Why are there very few subtitles in The Passion Of Joan Of Arc (1928)?


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I watched the movie but I felt like I missed half of it, cause only certain parts of the dialogue are subtitled, and most of the dialogue is not subtitled at all. I was watching the criterion collection version.

Like for example, when the judge asks Joan what God has promised her, you can tell by how long he speaks for that he says a lot more than that, even turning his head to talk to different judges. Even in French there is no way that sentence would take that long to say, and he certainly said a lot more.

And there are other scenes, like when the judge asks Joan if she knows the Lord's prayer, and she gives an answer, but they don't subtitle what answer she gives.

Those are just two examples of many, but I found the movie very hard to follow cause of this especially since it's a courtroom drama that relies on being very dialogue driven. Is something wrong with the criterion collection version or is this pretty much the official version and it's like that?

A lot of silent films are like that from what ive seen. They only show you the dialogue deemed necessary and your supposed to put together whats going on basedon the expressions and movements of the actors on screen. It is however possible some parts of the film are lost but nothing that hampers the story.

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Well there are several shots of the judges discussing the matter amongst themselves, but they don't display what they are saying in those parts. So I figure why did the filmmakers shoot it, if they are not going to subtitle it? We would still get what was going on, and don't need conversations that cannot be understood.

I think that's because that's not the element of the trial the director wanted to focus on, he wanted to focus on Joan's POV of the trial (Evident from how many close-ups there are).

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But if he wanted to focus on her POV, then why do we have all these shots of judges looking at each other talking with no subtitles then? Why didn't they just cut down on those?

The idea is to show you what shes seeing and how intimidating they look and show closeups of her and how emotional she feels. If they dont subtitle it youre expected to get the ideo of whats going on through body language and what has been said.

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Well I finished it and it was a very good movie with a very intense emotional ending!

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Oh I've watched way too many black and white films to count off the top of my head. Some of my most favorites are

12 Angry Men
The Battle of Algiers
In Cold Blood
City Lights
High and Low
Schindler's List

Why do you ask?

Sigh, you misread my question. I wasn't asking about black and white films. I was asking about black and white silent films. The reason I ask is because all of the black and white silent films I've seen do the exact same thing with subtitles. They only show the most important lines. You have to lip read the rest or just focus on body language to get the gist of it.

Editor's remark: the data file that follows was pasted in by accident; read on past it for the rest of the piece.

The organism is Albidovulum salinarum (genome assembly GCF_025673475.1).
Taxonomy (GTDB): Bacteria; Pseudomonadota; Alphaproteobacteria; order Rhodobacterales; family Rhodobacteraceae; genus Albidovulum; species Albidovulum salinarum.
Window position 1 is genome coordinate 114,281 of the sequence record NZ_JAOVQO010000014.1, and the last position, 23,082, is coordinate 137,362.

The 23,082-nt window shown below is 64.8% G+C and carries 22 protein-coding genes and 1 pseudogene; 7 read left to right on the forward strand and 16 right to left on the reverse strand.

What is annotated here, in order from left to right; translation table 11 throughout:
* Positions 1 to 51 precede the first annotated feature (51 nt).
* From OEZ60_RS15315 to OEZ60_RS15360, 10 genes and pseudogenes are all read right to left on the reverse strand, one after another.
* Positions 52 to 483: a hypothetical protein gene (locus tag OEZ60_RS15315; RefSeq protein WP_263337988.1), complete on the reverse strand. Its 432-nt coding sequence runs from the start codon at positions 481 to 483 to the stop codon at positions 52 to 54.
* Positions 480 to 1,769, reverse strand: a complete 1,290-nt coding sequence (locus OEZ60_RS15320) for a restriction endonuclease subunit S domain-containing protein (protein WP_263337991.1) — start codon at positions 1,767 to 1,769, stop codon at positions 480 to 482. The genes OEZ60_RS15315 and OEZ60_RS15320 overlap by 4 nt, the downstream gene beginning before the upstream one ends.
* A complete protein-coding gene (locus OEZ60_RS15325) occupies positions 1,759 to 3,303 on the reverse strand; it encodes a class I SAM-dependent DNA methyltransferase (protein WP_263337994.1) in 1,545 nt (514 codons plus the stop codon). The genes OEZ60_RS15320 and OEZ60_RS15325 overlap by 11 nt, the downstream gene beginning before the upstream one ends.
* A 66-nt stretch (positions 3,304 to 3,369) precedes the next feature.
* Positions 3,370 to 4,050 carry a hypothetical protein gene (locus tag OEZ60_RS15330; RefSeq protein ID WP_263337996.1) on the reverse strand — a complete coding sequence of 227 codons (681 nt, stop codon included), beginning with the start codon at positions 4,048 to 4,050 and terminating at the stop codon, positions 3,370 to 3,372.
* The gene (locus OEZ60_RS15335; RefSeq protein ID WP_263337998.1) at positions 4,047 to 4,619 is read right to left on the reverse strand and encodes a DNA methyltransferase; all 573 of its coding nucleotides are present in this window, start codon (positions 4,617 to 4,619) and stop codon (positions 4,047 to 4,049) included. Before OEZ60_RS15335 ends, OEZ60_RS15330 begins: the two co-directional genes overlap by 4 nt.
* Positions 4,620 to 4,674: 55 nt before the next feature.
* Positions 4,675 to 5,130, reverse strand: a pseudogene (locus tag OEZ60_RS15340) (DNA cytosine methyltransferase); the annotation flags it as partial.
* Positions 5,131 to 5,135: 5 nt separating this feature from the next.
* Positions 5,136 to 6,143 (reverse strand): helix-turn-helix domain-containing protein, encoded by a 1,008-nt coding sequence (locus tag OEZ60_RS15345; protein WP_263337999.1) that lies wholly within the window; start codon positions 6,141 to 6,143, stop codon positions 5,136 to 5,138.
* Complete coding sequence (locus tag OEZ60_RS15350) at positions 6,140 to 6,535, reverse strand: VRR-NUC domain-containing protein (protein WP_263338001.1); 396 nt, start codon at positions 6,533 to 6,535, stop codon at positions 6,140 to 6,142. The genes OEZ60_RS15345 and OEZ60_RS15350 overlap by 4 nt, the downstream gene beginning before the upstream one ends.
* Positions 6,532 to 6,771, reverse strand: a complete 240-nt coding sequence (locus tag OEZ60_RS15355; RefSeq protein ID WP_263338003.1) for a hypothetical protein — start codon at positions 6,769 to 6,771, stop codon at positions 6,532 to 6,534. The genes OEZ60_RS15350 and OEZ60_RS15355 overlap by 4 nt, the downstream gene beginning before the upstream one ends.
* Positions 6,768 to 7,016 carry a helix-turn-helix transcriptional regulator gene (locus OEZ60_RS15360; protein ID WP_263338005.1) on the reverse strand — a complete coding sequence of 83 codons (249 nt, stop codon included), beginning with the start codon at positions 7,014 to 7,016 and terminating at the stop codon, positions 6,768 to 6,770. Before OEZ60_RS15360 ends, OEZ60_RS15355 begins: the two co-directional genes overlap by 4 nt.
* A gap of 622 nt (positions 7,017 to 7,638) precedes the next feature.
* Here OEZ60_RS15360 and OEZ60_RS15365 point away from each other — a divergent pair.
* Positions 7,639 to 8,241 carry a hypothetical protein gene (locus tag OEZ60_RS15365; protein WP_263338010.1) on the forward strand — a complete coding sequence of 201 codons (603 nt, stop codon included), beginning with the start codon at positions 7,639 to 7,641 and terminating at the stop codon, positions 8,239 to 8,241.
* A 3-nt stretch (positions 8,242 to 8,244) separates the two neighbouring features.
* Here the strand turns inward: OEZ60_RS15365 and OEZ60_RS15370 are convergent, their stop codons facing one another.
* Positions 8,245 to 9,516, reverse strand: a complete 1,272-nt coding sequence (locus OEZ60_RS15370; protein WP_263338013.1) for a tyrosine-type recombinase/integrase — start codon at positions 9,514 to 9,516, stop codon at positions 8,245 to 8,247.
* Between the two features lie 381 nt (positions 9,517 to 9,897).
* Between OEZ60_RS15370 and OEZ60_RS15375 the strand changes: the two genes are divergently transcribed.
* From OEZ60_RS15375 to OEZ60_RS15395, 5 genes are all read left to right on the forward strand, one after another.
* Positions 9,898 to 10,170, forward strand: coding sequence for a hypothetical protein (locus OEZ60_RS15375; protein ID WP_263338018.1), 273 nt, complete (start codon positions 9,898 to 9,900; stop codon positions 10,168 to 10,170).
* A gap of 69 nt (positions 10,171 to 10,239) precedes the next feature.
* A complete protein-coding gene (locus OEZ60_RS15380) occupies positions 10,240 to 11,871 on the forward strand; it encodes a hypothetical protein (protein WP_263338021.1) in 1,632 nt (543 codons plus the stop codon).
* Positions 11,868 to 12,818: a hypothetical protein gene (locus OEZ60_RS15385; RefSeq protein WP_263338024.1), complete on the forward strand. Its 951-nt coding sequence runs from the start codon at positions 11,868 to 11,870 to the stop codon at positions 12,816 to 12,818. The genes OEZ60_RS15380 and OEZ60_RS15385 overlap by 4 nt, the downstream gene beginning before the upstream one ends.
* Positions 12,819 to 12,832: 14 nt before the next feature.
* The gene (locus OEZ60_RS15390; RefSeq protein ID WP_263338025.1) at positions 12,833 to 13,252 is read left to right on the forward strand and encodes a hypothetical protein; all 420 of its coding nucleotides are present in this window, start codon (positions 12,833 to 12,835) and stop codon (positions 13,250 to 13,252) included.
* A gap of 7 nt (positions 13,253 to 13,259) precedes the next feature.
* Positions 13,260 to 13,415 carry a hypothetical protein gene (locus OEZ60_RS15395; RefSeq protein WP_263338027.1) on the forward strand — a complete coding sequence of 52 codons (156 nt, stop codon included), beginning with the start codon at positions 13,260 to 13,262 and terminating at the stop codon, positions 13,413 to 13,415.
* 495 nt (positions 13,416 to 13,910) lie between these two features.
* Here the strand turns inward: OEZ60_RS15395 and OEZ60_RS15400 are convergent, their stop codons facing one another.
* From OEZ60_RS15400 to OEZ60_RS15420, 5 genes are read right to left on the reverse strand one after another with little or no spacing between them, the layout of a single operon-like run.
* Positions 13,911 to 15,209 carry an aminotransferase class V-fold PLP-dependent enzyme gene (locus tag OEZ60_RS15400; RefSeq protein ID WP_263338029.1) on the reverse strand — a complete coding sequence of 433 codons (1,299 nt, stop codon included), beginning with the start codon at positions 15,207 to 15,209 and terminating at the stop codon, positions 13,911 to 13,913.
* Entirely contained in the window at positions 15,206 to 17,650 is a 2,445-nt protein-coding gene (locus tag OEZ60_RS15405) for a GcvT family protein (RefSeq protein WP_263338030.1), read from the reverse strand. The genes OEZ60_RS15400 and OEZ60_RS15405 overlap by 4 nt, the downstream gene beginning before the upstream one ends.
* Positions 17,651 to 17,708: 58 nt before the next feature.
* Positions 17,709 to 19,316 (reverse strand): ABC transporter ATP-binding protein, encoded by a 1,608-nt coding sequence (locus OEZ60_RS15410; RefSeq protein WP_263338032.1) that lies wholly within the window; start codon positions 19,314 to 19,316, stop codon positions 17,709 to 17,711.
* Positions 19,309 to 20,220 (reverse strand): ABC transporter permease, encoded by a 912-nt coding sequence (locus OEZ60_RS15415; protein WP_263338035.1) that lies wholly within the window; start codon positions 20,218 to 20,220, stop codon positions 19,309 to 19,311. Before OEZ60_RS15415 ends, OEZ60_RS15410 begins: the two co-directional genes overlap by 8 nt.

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Oh sorry. I've seen City Lights, Metropolis, Modern Times, The Thief of Baghdad, The Cabinet of Dr. Caligari, The Battleship Potemkin, The General, Our Hospitality, The Birth of a Nation, Nosferatu, and The Gold Rush.

I know they don't subtitle everything but The Passion of Joan of Arc was much more heavily dialogue driven then the other ones I saw, and had a more non-subtitled dialogue compared to usual in my opinion. Plus in other ones, where the dialogue is not subtitled, they do not show near as many close ups of those characters speaking if it's not meant to be subtitled, where as in this one, there is a lot of close ups of non-subtitled dialogue in comparison.

So I was just wondering if something was wrong with the version I saw.

The ratio may be a little different, but I think the principle is the same.

Well, I can speak some French and I could read their lips sometimes when there weren't subtitles. It did add a little more to the experience, but not much. You're not really missing anything. One thing that did strike me as significan't though was a poor English translation when Joan is asked how she will be saved. The subtitles say, "Redemption" but her lips say, "le mort." It literally translates "the dead." A better English translation would have been, "death." God promised her salvation through death.

You know, there is a brilliant scene in Abel Gance's 1919 masterpiece J'Accuse in which a man recites a poem, but no intertitles are used. Instead, the essence of the poem is expressed through images. Impressionist shots of the Sun, of lakes - visual beauty. The final scene is basically the same poem in the form of text - just as powerful, but only because it was first shown in the form of images. Had it been shown only as text, it wouldn't have packed such a punch! Cinema is a visual medium and it's very evident in silents that strive to show and not tell. With the advent of talkies the use of nifty visuals was dulled in most films, and what was especially apparent was how unnecessarily prolix they were. In Passion... it's not that much about what is being said, but about Joan's personal experience.